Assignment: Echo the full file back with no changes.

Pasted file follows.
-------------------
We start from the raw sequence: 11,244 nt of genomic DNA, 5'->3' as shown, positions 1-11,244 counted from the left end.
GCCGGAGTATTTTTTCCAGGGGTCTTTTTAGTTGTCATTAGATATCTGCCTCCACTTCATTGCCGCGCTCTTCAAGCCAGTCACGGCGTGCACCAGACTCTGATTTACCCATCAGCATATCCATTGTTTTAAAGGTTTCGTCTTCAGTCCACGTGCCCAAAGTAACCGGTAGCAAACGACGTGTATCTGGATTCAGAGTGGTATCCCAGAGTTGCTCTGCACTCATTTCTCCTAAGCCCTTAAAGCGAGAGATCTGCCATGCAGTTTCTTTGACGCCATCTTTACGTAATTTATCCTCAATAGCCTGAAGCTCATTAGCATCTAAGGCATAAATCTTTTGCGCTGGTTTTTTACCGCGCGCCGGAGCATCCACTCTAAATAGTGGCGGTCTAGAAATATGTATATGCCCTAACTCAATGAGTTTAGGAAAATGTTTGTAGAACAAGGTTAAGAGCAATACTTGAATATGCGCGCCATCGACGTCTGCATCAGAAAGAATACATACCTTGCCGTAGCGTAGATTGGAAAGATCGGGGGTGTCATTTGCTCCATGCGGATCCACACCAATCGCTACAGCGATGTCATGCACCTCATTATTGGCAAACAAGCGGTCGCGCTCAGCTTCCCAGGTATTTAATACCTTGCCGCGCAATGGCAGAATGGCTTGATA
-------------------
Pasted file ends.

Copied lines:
We start from the raw sequence: 11,244 nt of genomic DNA, 5'->3' as shown, positions 1-11,244 counted from the left end.
GCCGGAGTATTTTTTCCAGGGGTCTTTTTAGTTGTCATTAGATATCTGCCTCCACTTCATTGCCGCGCTCTTCAAGCCAGTCACGGCGTGCACCAGACTCTGATTTACCCATCAGCATATCCATTGTTTTAAAGGTTTCGTCTTCAGTCCACGTGCCCAAAGTAACCGGTAGCAAACGACGTGTATCTGGATTCAGAGTGGTATCCCAGAGTTGCTCTGCACTCATTTCTCCTAAGCCCTTAAAGCGAGAGATCTGCCATGCAGTTTCTTTGACGCCATCTTTACGTAATTTATCCTCAATAGCCTGAAGCTCATTAGCATCTAAGGCATAAATCTTTTGCGCTGGTTTTTTACCGCGCGCCGGAGCATCCACTCTAAATAGTGGCGGTCTAGAAATATGTATATGCCCTAACTCAATGAGTTTAGGAAAATGTTTGTAGAACAAGGTTAAGAGCAATACTTGAATATGCGCGCCATCGACGTCTGCATCAGAAAGAATACATACCTTGCCGTAGCGTAGATTGGAAAGATCGGGGGTGTCATTTGCTCCATGCGGATCCACACCAATCGCTACAGCGATGTCATGCACCTCATTATTGGCAAACAAGCGGTCGCGCTCAGCTTCCCAGGTATTTAATACCTTGCCGCGCAATGGCAGAATGGCTTGATA